For a number of years, I have been very concerned about the declining number of large-animal veterinarians in my area. For those of us who make a living from livestock production, having the availability of a physician who is capable and willing to make farm calls any time, and in any kind of weather, is essential to our bottom line. I may have learned the reason why their numbers are dwindling.

Last summer, a neighbor called my wife to see if she was still interested in a couple of free kittens. Since our old barn cat is almost 17 years old, Judy jumped at the chance to get some replacement mousers and give them the opportunity to train under the best. The neighbor brought over two young male kittens, which had been rescued from being dumped in a road ditch by her house, and they soon acclimated to the Crownover farm.

Being a responsible pet owner (plus, not wanting the little guys to go AWOL from their farm job for two months every spring), Judy called the vet’s office last week to set up an appointment to get the two young tomcats neutered. When she took them in, the receptionist asked if we wanted them wormed and vaccinated while they were there. Judy agreed, and then sent me to pick them up and pay for the procedure later that afternoon. When I arrived at the vet clinic, the nice lady at the front desk helped me put the drowsy felines in a carrier and we proceeded to the front desk to pay my bill.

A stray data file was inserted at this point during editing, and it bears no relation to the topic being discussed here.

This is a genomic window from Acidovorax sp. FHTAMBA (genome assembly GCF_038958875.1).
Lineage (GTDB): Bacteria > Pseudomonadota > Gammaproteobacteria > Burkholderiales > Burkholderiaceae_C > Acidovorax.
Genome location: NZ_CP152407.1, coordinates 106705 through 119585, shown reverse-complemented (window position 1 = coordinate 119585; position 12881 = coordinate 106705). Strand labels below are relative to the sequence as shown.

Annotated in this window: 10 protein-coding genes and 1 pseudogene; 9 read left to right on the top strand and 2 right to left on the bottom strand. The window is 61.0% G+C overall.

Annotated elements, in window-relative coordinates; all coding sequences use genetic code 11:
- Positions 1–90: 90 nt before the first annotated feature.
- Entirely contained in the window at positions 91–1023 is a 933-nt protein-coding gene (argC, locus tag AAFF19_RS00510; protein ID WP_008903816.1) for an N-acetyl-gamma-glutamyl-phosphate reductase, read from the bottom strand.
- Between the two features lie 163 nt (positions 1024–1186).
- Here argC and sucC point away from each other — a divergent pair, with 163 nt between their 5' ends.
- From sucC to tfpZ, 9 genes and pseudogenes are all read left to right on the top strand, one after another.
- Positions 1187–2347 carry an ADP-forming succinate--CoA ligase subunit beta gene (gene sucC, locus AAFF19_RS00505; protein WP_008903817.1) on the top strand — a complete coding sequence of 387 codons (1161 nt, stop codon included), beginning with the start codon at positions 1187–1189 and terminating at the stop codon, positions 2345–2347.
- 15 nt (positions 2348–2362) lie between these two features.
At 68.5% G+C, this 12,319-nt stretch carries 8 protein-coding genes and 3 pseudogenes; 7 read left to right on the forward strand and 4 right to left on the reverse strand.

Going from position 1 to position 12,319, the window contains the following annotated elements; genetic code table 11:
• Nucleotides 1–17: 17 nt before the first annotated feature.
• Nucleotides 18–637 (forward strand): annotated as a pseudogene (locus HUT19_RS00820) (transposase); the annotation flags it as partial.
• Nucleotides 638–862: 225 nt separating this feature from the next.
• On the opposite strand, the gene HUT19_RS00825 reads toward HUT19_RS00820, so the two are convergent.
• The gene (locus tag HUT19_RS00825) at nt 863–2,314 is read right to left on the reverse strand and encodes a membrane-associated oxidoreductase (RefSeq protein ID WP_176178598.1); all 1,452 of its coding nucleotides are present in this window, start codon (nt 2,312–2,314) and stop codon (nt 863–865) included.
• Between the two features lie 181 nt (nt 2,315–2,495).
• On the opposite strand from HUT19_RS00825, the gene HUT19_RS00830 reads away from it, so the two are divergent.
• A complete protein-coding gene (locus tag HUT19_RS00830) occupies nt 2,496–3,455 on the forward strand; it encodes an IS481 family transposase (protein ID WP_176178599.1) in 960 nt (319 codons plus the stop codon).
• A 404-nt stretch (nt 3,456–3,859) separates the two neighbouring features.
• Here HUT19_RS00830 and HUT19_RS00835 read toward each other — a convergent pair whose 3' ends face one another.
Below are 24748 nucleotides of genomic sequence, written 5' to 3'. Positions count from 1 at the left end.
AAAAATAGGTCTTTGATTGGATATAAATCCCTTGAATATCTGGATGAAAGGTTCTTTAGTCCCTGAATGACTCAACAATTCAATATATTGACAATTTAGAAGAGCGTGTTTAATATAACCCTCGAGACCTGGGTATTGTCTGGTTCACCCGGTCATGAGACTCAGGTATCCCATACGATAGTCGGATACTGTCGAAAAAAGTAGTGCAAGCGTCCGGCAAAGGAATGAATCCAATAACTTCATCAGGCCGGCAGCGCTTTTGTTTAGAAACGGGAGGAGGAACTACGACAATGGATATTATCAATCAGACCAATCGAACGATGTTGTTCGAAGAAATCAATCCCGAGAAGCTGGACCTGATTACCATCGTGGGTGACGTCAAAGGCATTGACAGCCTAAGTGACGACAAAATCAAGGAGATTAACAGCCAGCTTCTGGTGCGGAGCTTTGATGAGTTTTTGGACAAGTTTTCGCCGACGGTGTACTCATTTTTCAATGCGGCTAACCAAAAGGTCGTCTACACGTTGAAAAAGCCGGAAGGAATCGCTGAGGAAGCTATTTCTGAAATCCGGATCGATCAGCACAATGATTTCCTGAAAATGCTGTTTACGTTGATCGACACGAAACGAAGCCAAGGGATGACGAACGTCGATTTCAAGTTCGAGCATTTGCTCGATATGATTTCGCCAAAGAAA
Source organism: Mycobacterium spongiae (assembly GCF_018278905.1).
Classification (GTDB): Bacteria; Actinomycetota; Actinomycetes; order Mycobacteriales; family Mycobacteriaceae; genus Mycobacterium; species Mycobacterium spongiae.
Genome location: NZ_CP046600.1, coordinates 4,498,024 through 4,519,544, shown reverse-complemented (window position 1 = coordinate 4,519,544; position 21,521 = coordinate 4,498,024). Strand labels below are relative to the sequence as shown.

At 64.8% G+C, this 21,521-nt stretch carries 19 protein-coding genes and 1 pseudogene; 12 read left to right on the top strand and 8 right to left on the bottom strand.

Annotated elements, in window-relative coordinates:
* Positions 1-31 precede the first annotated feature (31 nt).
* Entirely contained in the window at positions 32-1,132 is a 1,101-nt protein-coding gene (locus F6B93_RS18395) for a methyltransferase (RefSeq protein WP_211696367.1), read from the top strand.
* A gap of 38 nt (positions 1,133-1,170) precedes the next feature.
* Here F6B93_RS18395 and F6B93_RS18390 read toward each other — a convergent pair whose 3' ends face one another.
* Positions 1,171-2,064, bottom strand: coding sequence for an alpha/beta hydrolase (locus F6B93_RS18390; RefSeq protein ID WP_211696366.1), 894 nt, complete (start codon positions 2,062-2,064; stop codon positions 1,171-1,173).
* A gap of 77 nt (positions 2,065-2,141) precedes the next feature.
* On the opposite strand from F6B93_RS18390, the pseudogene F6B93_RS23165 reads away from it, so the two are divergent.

Presented with the bill, I’m sure I looked as addled as the two drugged-out kitties in the box.

“How much?” I asked.

She repeated the number that I thought I had heard the first time.

“Are you sure?” I asked again.

She looked over the itemized bill again and assured me that the total was correct. Weakly, I reached for my checkbook.

On the way home, I began to analyze the cost of the procedure in my mind. The total cost, per cat, was more than I paid the last veterinarian to drive to my farm, on a Saturday afternoon, in the snow and sleet, to pull a backwards-presented calf…and that was to work on animals that would, hopefully, make some money.

I once had aspirations of becoming a large-animal veterinarian because my dad held the good ones in such high esteem, but my first chemistry course in college persuaded me to pursue another vocation. However, had I spent eight years in college and invested hundreds of thousands of dollars on that education, why would I want to spend two hours driving to a farm to perform really hard physical labor, in the most extreme weather conditions, and be in constant danger of getting seriously hurt, to make the same money I could make in the climate-controlled comfort of my office in about 30 minutes? I’m surprised we have any cow vets left, at all.

One thing I do know, I can’t afford any more free kittens.

Jerry Crownover farms in Lawrence County. He is a former professor of Agriculture Education at Missouri State University, and is an author and professional speaker. To contact Jerry, go to and click on ‘Contact Us.’


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